Adelotus brevis Click to enlarge image
Tusked Frog u000d female u000d 8.1 Image: Greg Little
© Australian Museum

Fast Facts

  • IUCN Conservation Status
    NEAR THREATENED (NT)
  • Classification
    Species
    brevis
    Genus
    Adelotus
    Family
    Myobatrachidae
    Order
    Anura
    Subclass
    Lissamphibia
    Class
    Amphibia
    Subphylum
    Vertebrata
    Phylum
    Chordata
    Kingdom
    Animalia
  • Size Range
    4 cm

The Tusked Frog (Adelotus brevis) gets its name from the greatly enlarged pair of teeth in its lower jaw.

Identification

A medium-sized species of frog reaching up to 5 cm in body length. It has a dark brown or dark grey back, with a butterfly-shaped marking between the eyes. The belly is marbled black and white. The pupil is horizontal and the iris is golden brown. The thighs and lower legs have bright red patches. Fingers are moderately webbed and toes are slightly webbed, both without discs. Males have two large protrusions resembling tusks on their lower jaw, and a very large head.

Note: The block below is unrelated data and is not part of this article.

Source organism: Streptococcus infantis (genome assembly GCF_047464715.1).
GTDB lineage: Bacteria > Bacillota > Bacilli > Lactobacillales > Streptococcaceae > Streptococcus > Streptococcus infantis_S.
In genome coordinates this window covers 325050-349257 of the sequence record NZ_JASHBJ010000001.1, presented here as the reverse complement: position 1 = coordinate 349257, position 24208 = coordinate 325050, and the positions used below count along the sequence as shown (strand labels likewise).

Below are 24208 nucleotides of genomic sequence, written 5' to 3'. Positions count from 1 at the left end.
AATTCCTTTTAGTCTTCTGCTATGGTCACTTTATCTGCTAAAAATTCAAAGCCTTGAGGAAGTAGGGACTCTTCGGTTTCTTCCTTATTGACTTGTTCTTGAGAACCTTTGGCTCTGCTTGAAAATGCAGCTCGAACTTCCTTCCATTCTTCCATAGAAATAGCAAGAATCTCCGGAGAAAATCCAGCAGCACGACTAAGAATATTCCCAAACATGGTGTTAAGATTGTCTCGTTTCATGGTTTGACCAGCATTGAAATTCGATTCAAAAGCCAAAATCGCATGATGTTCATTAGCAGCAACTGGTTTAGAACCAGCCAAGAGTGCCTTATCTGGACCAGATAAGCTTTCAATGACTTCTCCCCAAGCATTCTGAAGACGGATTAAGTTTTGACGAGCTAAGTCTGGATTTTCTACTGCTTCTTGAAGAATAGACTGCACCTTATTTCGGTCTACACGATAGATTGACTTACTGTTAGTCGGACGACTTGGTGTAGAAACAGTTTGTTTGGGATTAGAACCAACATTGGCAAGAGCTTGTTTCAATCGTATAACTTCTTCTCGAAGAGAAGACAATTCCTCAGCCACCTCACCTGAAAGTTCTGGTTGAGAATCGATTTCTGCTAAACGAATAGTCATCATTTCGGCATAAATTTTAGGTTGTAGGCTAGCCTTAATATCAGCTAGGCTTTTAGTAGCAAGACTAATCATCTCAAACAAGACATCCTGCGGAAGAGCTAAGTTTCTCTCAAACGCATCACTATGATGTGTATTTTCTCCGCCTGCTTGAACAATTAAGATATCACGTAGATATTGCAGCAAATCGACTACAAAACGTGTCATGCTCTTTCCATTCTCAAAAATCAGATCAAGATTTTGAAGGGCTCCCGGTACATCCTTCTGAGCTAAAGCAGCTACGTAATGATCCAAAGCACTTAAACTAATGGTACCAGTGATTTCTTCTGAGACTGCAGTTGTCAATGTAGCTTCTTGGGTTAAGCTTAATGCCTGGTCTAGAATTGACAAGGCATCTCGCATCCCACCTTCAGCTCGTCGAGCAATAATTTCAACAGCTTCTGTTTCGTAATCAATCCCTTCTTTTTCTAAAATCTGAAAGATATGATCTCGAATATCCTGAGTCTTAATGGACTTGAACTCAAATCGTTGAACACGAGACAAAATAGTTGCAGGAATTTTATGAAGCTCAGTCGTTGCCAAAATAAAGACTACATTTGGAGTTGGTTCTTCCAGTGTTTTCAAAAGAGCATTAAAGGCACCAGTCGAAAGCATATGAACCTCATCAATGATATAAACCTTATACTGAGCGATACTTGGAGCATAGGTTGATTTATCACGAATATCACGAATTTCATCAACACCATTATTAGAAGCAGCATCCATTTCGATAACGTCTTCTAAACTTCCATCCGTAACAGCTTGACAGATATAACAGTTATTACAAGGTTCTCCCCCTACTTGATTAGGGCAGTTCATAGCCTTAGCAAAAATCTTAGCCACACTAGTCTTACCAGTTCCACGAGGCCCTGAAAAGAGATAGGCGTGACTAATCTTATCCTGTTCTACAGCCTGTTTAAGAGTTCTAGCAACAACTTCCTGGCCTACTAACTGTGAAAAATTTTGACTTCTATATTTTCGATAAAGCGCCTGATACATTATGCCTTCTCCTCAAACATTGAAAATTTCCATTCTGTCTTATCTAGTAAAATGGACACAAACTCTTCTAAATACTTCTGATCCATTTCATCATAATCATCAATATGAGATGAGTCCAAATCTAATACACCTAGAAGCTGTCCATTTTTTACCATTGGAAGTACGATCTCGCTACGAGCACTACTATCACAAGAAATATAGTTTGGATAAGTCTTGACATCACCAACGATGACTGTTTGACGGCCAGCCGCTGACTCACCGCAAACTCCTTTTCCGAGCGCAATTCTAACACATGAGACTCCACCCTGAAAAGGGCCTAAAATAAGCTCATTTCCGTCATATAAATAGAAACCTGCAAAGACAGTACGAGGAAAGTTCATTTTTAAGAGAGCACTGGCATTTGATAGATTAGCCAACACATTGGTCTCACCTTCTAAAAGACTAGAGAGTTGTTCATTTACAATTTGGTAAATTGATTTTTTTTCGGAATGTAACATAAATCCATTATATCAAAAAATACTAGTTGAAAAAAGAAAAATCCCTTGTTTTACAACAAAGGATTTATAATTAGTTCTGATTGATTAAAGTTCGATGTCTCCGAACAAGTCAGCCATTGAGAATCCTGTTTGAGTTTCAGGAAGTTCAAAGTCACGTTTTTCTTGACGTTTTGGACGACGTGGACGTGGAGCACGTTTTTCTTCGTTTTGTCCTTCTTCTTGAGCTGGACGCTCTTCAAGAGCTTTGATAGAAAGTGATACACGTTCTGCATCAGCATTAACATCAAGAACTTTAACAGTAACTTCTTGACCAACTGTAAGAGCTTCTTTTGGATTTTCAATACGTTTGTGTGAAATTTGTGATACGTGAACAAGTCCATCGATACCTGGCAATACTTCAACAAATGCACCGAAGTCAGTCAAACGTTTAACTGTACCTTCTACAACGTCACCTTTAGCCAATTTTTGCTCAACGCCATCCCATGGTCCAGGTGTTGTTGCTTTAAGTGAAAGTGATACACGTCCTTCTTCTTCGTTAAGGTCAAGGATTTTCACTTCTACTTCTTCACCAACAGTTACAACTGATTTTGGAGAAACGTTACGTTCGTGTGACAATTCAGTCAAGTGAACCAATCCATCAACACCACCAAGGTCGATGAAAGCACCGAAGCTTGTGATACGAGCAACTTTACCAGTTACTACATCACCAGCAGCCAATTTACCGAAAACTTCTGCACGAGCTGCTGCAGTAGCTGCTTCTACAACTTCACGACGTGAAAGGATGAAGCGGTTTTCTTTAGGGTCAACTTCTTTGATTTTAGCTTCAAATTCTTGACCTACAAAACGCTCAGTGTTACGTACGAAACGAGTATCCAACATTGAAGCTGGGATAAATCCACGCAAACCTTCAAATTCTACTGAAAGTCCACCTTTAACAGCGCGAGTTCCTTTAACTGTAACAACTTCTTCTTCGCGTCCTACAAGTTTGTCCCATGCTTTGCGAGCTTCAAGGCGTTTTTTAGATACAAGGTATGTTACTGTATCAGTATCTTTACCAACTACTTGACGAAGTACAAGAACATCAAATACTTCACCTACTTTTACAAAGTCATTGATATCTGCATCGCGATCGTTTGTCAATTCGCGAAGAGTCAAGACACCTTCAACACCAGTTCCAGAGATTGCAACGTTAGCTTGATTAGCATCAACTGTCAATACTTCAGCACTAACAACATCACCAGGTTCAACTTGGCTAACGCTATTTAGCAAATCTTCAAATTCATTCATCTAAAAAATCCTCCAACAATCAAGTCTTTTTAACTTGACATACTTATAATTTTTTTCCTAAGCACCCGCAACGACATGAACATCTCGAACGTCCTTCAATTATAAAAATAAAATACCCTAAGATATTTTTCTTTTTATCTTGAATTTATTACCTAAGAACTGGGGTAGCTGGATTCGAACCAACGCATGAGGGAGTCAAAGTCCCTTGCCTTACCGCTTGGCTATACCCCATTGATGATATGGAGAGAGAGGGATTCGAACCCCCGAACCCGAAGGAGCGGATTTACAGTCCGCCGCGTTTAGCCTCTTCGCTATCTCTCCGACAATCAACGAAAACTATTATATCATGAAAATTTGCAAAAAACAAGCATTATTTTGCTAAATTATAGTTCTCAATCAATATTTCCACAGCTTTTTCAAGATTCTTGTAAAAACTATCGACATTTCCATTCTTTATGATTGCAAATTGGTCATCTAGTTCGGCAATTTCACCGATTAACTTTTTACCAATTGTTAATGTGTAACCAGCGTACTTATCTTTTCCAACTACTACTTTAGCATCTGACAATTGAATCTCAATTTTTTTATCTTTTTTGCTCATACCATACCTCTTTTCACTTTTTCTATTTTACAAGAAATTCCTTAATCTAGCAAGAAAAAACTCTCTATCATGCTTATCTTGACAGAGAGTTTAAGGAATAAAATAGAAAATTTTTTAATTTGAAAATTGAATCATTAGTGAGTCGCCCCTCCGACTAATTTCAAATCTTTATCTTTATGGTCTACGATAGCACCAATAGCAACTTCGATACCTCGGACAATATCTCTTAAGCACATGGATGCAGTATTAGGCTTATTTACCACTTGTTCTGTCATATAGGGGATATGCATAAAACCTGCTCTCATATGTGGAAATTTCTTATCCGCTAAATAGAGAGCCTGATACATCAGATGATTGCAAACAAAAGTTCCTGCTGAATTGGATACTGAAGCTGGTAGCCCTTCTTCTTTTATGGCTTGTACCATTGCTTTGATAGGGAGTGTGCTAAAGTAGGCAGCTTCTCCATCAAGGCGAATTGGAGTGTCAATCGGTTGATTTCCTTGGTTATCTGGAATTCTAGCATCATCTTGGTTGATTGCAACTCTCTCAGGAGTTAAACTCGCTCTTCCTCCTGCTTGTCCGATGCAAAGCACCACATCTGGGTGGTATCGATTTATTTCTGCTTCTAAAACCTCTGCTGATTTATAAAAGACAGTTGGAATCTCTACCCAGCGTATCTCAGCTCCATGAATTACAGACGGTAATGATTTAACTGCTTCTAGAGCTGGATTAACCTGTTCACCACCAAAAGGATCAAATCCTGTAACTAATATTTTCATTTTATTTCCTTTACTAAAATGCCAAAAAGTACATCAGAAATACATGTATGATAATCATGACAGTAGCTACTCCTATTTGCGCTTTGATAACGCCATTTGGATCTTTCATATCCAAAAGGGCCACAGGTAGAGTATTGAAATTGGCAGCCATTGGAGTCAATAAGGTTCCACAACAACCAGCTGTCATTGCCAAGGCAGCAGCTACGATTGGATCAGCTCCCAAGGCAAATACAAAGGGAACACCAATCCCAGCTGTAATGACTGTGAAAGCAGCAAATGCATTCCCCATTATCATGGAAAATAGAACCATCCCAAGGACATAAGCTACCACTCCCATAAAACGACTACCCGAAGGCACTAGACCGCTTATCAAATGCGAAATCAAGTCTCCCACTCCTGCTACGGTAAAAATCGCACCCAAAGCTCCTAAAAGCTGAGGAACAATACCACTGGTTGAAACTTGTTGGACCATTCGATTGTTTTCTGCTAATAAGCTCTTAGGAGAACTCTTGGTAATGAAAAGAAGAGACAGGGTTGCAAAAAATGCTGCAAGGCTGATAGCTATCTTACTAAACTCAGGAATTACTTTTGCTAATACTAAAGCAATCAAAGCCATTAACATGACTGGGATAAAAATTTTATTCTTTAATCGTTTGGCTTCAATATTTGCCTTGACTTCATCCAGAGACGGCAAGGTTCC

Habitat

The Tusked Frog is difficult to find as it hides among vegetation and logs besides puddles, streams and ditches.

Distribution

The Tusked Frog is found from the mid north coast of NSW to Eungella in mid north QLD along the coast, and extending inland to the ranges.



Communication

The Tusked Frog's call is a single 'tok' or 'cluck' repeated several times a minute.

  • Jan - Yes
  • Feb - Yes
  • Mar - Yes
  • Apr - Yes
  • May - Yes
  • Jun - Possible
  • Jul - Possible
  • Aug- Possible
  • Sep - Yes
  • Oct - Yes
  • Nov - Peak
  • Dec - Peak

Breeding behaviours

Eggs are laid as a foamy mass on the surface of permanent ponds, stream pools, water-filled crayfish holes, or cattle tracks. Tadpoles can reach a total length of 3.5 cm and are dark brown in colour, sometimes with a cream-coloured patch on the snout. They often remain at the bottom of water bodies and take around two months to develop into frogs. Breeds during spring and summer.